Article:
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men & ED



-An estimated 10 to 15% of people with anorexia or bulimia are male. Carlat, D.J. Camargo. Review of Bulimia in Males. American Journal of Psychiatry, 154, 1997

-Men constitute 40% of those exhibiting Binge Eating Disorder. American Psychiatric Association. Diagnostic & Statistical Manual of Mental Disorders Fourth Ed. (DSM-IV). Washington DC, 1994.

-In looking at male sexuality and eating disorders, higher percentage of gay (15%) than heterosexual males (5%) had diagnoses of ED (Feldman, 2007), but when these percentages are applied to population figures, the majority of males with ED are heterosexual.

-The most widely-quoted study estimates that males have a lifetime prevalence of .3% for anorexia nervosa (AN), .5% for bulimia nervosa (BN) and 2% for binge eating disorder (BED). These figures correspond to males representing 25% of individuals with AN and BN and 36% of those with BED. They are based on DSM-IV criteria (Hudson, 2007).

-In the United States, 10 million men will suffer from a clinically significant eating disorder at some time in their life, including anorexia nervosa, bulimia nervosa, binge eating disorder, or EDNOS. [EDNOS is now recognized as OSFED, other specified feeding or eating disorder, per the DSM-5] (Wade, Keski-Rahkonen, & Hudson, 2011).

-In a study of 1,383 adolescents, the prevalence of any DSM-5 ED in males was reported to be 1.2% at 14 years, 2.6% at 17 years, and 2.9% at 20 years. (Allen, 2013).

-Men with eating disorders often suffer from other conditions such as depression, excessive exercise, substance disorders, and anxiety. (Weltzin, 2014).

-In a study of 1,383 adolescents, the prevalence of any DSM-5 ED in males was reported to be 1.2% at 14 years, 2.6% at 17 years, and 2.9% at 20 years. (Allen, 2013).


Eating disorders are gender neutral, but they have been routinely characterized as “women’s problems.” The stereotypical person with anorexia nervosa is a rich, white, adolescent girl; which is far from reality, because ED effects all genders, ages, races and socioeconomic classes.  Yes, men get eating dirorders too.


Several factors lead to males being undiagnosed for ED.  Men can face a double stigma, for having a disorder characterized as feminine and for seeking psychological help. Additionally, assessment tests with language geared to females have led to misconceptions about the nature of male ED.


Correcting false impressions that characterize ED & BD as female disorders is necessary to removing stigmas about gender and ED. By de-stigmatizing ED, everyone will get better access to diagnosis and treatment.





Culturally, men are celebrated for what they can achieve and conquer, while women are valued for their appearance. But things are changing and we live in a highly visual culture with a complex and intrusive media that places importance on appearance for all genders and all ages. The message is clear. Being attractive is equivalent to being good. Failure to master the appearance leads to stigmatisation both of appearance and of character.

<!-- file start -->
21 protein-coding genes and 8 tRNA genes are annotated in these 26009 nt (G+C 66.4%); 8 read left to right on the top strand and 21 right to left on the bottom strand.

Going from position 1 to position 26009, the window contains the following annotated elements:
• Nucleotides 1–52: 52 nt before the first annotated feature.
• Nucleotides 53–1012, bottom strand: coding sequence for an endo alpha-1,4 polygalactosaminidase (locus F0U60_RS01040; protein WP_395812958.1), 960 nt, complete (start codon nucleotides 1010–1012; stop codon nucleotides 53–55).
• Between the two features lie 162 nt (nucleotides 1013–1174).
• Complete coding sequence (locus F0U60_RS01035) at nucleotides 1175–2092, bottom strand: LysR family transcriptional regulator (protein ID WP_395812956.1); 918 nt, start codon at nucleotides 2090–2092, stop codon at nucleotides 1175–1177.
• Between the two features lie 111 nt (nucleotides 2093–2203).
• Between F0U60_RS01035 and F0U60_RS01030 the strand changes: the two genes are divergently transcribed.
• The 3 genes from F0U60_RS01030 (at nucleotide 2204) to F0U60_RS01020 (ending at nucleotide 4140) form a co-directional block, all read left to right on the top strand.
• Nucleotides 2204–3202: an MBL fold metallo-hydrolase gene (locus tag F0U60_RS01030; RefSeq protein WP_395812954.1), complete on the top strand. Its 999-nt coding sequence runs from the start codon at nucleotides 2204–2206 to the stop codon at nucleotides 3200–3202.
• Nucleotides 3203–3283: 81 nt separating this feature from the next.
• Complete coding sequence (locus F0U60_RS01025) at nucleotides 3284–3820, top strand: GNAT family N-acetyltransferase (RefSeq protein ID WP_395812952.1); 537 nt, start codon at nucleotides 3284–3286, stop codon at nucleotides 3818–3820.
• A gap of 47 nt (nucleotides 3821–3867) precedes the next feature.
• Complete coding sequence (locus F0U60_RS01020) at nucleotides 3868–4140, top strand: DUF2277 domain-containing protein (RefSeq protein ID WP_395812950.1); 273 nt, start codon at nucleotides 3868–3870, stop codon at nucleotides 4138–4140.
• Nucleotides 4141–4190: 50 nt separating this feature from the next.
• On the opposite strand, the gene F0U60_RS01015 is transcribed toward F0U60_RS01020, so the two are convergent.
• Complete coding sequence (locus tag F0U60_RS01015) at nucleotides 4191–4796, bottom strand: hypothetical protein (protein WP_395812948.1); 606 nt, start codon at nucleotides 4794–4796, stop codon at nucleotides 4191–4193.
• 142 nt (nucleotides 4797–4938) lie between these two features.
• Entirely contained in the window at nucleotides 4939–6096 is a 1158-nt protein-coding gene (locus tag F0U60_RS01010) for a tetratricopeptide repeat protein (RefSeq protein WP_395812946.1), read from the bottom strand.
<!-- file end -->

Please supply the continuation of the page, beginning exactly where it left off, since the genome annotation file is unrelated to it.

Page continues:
Men do worry about their appearance but:


 - They desire a fit healthy ideal with a v-shaped back rather than a skinny frame. For men there is a social penalty for being underweight.

 - They do not want to look slimmer than other males (as women strive to be thinner than other women).

 - They tend not to view themselves as fat unless they are fatter than most males around them (while women of all weights tend to feel fat as default).

 - They are concerned with their stomach, hair and genital size (while women are sensitive about their hips and thighs).

 - Media images which are iconic for males are strong and muscled, or lean and sporty while for women they are pathologically thin with surgically enhanced breasts.

 - Men do not aspire to standardisation of sizes like the female “size zero” and are thus less exposed to comparison based on absolutes. Women tend to pick their “ideal shape” as much smaller than they are at any weight. With regard to ideal shape, men in studies reliably select the ideal shape that is bigger (more powerful) than they are.

 - So it would seem that although males and females share a culture in which there are strong pressures to attain an appearance which is aesthetically acceptable and appropriate, there are still some differences in gendered receptivity to these pressures. However, males can and do get eating disorders too.





 * Being bullied or criticised for being overweight/underweight

 * Being bullied for being gay or being perceived as gay

 * Comments from an athletic coach

 * Being in a sport which requires extreme weight control

 * Illness and loss at home

 * A relationship breakdown

 * Not coping with pressures, such as exams

 * A career change

 * Unbearable pressure at work





The Media


The media, as already described, emphasises physical fitness and bodybuilding for males. A survey of the 10 magazines most commonly read by young people revealed that men’s magazines contained more than 10 times fewer advertisements and articles promoting weight loss as women’s’ magazines, (Andersen and DiDomenica 1992). These investigators argue that the 10-fold difference in this gender-related reinforcement of dieting behaviour is more relevant than any biological parameter to the difference in eating disorder prevalence in males and females. But this ratio of health to weight loss exposure has changed radically since then.